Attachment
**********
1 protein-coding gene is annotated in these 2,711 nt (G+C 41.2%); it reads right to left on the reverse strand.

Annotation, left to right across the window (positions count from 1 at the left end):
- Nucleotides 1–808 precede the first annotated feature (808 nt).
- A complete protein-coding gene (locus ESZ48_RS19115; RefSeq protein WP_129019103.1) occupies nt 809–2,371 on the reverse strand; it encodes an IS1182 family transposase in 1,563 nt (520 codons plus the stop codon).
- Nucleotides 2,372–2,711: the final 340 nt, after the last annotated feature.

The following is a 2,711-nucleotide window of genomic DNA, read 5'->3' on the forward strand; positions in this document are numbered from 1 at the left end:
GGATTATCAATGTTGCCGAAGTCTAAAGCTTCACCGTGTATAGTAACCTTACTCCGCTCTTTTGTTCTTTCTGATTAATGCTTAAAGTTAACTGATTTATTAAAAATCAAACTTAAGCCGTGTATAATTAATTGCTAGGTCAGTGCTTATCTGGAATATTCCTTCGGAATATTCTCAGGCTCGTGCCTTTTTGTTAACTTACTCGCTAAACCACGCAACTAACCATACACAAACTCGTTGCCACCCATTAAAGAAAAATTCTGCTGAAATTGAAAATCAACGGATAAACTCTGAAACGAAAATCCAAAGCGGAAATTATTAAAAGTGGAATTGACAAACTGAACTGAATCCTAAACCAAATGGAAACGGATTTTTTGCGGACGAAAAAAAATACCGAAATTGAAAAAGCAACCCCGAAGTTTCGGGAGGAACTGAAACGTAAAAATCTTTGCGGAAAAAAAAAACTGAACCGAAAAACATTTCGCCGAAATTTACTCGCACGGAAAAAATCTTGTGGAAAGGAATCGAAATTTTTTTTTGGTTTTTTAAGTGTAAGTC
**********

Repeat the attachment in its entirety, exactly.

1 protein-coding gene is annotated in these 2,711 nt (G+C 41.2%); it reads right to left on the reverse strand.

Annotation, left to right across the window (positions count from 1 at the left end):
- Nucleotides 1–808 precede the first annotated feature (808 nt).
- A complete protein-coding gene (locus ESZ48_RS19115; RefSeq protein WP_129019103.1) occupies nt 809–2,371 on the reverse strand; it encodes an IS1182 family transposase in 1,563 nt (520 codons plus the stop codon).
- Nucleotides 2,372–2,711: the final 340 nt, after the last annotated feature.

The following is a 2,711-nucleotide window of genomic DNA, read 5'->3' on the forward strand; positions in this document are numbered from 1 at the left end:
GGATTATCAATGTTGCCGAAGTCTAAAGCTTCACCGTGTATAGTAACCTTACTCCGCTCTTTTGTTCTTTCTGATTAATGCTTAAAGTTAACTGATTTATTAAAAATCAAACTTAAGCCGTGTATAATTAATTGCTAGGTCAGTGCTTATCTGGAATATTCCTTCGGAATATTCTCAGGCTCGTGCCTTTTTGTTAACTTACTCGCTAAACCACGCAACTAACCATACACAAACTCGTTGCCACCCATTAAAGAAAAATTCTGCTGAAATTGAAAATCAACGGATAAACTCTGAAACGAAAATCCAAAGCGGAAATTATTAAAAGTGGAATTGACAAACTGAACTGAATCCTAAACCAAATGGAAACGGATTTTTTGCGGACGAAAAAAAATACCGAAATTGAAAAAGCAACCCCGAAGTTTCGGGAGGAACTGAAACGTAAAAATCTTTGCGGAAAAAAAAAACTGAACCGAAAAACATTTCGCCGAAATTTACTCGCACGGAAAAAATCTTGTGGAAAGGAATCGAAATTTTTTTTTGGTTTTTTAAGTGTAAGTC